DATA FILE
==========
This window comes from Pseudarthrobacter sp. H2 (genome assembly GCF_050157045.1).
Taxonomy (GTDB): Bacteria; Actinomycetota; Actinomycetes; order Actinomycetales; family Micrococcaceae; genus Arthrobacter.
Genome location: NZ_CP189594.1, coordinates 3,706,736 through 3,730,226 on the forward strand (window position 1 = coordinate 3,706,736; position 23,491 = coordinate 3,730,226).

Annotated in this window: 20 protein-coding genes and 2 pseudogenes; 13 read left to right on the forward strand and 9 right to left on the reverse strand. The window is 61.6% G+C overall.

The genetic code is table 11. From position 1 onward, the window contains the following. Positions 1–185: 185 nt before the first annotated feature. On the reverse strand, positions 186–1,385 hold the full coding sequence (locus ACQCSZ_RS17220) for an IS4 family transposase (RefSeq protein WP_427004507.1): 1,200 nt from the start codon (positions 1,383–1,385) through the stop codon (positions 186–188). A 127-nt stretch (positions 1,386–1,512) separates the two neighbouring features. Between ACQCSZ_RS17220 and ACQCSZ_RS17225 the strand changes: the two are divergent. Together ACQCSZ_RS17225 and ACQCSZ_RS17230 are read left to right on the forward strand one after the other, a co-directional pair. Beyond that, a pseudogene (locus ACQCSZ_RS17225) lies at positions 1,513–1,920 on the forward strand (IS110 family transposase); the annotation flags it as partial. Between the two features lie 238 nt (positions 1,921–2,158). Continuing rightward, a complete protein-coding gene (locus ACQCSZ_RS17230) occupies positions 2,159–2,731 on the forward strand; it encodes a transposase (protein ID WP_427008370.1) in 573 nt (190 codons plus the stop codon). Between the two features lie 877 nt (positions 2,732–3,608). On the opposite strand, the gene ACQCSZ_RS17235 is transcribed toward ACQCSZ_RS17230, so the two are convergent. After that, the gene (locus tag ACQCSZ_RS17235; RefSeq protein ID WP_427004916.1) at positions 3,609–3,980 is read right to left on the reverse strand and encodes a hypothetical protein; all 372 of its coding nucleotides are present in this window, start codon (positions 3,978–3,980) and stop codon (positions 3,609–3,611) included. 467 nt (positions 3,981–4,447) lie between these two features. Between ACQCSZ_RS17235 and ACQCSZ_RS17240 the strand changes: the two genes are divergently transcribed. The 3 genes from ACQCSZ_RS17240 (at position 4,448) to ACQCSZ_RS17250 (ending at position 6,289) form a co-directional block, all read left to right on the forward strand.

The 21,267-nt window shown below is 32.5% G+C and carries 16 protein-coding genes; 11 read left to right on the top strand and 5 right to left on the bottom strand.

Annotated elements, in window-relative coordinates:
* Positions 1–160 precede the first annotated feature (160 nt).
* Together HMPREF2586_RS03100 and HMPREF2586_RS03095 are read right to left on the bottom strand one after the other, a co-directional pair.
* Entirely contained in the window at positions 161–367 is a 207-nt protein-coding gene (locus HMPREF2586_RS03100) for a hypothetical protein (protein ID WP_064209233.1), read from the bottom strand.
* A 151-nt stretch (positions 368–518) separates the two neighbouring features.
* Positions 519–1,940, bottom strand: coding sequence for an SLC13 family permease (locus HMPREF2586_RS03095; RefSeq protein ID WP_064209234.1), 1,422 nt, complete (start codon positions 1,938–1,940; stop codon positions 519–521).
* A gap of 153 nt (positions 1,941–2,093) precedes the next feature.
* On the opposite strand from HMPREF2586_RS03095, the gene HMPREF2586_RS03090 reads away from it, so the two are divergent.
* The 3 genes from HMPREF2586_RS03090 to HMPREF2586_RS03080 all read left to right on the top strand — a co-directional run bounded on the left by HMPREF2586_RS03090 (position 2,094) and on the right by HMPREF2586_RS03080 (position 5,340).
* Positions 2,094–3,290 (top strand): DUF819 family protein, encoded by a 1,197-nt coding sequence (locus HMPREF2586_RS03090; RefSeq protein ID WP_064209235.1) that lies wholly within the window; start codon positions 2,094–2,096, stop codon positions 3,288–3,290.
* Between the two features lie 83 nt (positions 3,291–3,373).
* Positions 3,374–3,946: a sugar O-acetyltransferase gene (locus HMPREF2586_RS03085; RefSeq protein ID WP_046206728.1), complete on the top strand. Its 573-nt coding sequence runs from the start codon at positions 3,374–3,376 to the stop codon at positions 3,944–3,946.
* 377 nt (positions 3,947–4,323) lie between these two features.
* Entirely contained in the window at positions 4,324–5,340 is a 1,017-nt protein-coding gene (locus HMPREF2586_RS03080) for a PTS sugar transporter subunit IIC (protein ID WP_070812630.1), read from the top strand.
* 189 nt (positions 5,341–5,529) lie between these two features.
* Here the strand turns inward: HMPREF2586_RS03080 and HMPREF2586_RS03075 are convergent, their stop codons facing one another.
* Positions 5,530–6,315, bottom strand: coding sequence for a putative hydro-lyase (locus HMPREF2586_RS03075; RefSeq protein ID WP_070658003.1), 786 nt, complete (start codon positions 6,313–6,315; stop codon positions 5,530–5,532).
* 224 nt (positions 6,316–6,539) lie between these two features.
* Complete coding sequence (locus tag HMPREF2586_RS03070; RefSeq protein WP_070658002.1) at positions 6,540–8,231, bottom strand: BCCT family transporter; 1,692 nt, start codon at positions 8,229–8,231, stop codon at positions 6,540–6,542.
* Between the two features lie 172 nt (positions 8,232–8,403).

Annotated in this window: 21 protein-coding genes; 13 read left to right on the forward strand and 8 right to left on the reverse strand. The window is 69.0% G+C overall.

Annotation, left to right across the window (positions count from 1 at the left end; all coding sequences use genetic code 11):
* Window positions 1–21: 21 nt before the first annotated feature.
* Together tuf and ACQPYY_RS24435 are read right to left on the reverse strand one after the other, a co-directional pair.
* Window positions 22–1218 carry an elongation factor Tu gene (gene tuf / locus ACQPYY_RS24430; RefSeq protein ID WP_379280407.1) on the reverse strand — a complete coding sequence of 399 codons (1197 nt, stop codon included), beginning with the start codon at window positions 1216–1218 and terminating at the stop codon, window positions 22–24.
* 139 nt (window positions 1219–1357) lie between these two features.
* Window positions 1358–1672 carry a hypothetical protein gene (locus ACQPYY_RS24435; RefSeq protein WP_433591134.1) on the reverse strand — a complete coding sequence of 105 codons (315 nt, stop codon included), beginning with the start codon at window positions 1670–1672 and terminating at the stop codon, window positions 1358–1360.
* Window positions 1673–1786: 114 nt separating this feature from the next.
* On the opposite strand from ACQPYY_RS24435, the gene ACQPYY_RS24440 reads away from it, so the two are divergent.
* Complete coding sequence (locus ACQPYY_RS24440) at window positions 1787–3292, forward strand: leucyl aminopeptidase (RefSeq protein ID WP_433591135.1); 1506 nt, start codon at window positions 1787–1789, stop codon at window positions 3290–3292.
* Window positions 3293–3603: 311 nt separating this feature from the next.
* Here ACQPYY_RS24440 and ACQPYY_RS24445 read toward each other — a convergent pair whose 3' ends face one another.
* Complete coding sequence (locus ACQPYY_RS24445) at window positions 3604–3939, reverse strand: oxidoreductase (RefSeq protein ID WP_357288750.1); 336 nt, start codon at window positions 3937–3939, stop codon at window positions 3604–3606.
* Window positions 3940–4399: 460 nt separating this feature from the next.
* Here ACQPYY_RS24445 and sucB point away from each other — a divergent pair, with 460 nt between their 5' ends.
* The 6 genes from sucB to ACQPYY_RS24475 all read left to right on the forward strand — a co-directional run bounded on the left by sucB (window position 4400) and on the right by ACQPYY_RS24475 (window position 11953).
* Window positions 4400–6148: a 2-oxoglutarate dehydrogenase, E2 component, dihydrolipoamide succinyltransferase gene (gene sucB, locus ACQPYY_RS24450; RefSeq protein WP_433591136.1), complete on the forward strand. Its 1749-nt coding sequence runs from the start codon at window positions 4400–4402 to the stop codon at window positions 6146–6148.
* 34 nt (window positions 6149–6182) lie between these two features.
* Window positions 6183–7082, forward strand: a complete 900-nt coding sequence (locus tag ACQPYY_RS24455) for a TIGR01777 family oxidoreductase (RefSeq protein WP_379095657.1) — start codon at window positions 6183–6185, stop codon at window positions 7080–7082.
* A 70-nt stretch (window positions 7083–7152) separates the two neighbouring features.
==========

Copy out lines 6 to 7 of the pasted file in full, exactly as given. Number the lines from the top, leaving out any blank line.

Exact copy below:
The 21,267-nt window shown below is 32.5% G+C and carries 16 protein-coding genes; 11 read left to right on the top strand and 5 right to left on the bottom strand.

Annotated elements, in window-relative coordinates: